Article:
Friday, February 23, 2007

A Bribe by Any Other Name

Merck & Co., manufacturers of Gardasil, the human papillomavirus (HPV) vaccine, made a big public show this week of calling off their efforts to lobby various state legislatures, saying that their efforts were causing a backlash that might prevent the maximum number of girls and women from receiving the $400 treatment.

OK, so, no more “lobbying” then.

Though as many as 20 states are considering vaccination plans for females between ages 11 and 26, Texas Governor Rick Perry is the only one so far to mandate a jab for girls entering the sixth grade when he issued an executive order earlier this month.

I have to admit, that move surprised me a bit. While there seem to be clear advantages to early vaccination (there is some debate as to how necessary this vaccine is, but few debate that it is effective against some forms of HPV and that the vaccine must be administered before exposure), HPV is not a disease that can be transmitted casually, and Governor Perry (George W. Bush’s handpicked successor) is usually a darling of the religious right—a group that essentially opposes anything that could promote sexual health (as differentiated from baby-making). I instantly had my suspicions that Perry’s own brand of morality was about as deep as the thickness of his wallet.

Well, as reported by the AP, suspicions confirmed.

AUSTIN, TEXAS — Gov. Rick Perry's chief of staff met with key aides about a new vaccine to prevent cervical cancer on the same day its manufacturer donated money to his campaign, documents obtained by The Associated Press show.

. . . .

A calendar for chief of staff Deirdre Delisi obtained under Texas' open records laws shows she met with the governor's budget director and three members of his office for an "HPV Vaccine for Children Briefing" on Oct. 16. That same day, Merck & Co.'s political action committee donated $5,000 to Perry and a total of $5,000 to eight state lawmakers.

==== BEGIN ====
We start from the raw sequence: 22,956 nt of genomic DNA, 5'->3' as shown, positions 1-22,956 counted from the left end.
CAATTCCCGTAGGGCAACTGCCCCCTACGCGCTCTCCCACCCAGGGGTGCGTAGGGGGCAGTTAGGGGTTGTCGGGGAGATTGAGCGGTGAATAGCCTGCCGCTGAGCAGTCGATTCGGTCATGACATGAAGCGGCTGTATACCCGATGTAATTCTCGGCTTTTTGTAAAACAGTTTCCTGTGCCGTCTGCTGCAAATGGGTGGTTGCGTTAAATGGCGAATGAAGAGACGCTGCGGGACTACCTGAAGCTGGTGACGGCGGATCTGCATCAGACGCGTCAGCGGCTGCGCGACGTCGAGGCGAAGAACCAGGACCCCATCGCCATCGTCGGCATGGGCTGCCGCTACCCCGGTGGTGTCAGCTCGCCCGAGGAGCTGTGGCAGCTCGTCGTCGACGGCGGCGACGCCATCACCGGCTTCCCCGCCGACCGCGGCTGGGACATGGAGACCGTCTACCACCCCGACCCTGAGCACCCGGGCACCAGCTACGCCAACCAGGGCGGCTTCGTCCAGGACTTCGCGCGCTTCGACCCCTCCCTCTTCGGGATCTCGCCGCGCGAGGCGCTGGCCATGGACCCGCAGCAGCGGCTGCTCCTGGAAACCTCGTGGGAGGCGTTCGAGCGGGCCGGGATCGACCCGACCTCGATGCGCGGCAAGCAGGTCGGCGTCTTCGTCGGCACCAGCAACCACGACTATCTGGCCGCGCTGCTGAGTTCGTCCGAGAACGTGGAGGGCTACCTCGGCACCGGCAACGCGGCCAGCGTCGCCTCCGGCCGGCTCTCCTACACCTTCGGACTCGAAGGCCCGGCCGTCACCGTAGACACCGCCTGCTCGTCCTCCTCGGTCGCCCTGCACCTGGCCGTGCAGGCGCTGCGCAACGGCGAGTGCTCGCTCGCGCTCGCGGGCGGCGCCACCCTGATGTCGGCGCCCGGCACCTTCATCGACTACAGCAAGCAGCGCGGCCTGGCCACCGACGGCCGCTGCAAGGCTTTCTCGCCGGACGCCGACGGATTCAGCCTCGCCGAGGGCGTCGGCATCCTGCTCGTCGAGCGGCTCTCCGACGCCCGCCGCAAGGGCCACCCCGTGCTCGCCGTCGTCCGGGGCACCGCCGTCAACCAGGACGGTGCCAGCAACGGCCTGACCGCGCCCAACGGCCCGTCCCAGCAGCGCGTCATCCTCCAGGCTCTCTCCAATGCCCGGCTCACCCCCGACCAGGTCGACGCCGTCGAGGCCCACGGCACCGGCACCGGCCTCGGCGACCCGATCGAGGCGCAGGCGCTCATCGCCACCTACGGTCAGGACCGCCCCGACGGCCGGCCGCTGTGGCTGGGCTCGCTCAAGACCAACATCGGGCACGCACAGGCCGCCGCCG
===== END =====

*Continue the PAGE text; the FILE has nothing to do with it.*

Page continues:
And if that doesn’t stink enough, the article goes on to reveal:

Mike Toomey, Perry's former chief of staff and Delisi's predecessor, lobbies for Merck. And the governor accepted a total of $6,000 from Merck during his re-election campaign, including $1,000 in December 2005.

You see, to me, that’s not lobbying. Lobbying is when a guy or gal with a point of view, or even, perish the thought, an agenda, walks into a government office and advocates strongly, with information (biased, perhaps. . . perhaps not) and maybe a nice brochure or PowerPoint deck.

When money changes hands, or lavish vacations or gifts (or hookers) are arranged, that’s not advocacy, that’s not the constitutionally guaranteed right to lobby for redress, that’s something else.

You could call it “influence peddling,” but I think I’ll call it bribery.

And this is perhaps one of the problems with the variety of attempts—mostly failed—at lobbying reform. Lobbying honestly just doesn’t sound that bad—I might even argue it sounds good, or, at least, necessary. It is part of what makes representative government work.

But what happened in Texas, or what has happened with so many other officials (elected and appointed), is not lobbying, and we should just stop calling it that. It is bribery—and bribery is clearly illegal, and should be dealt with as such.

There actually is a valid debate to be had about whether requiring Gardasil is in the best interests of individuals or the community at large, but the actions of both Merck and greedy, corrupt civil servants like Governor Perry make it increasingly difficult to examine the subject within those parameters.

Maybe a little bribery reform could clear the air.

(cross-posted to Daily Kos.)


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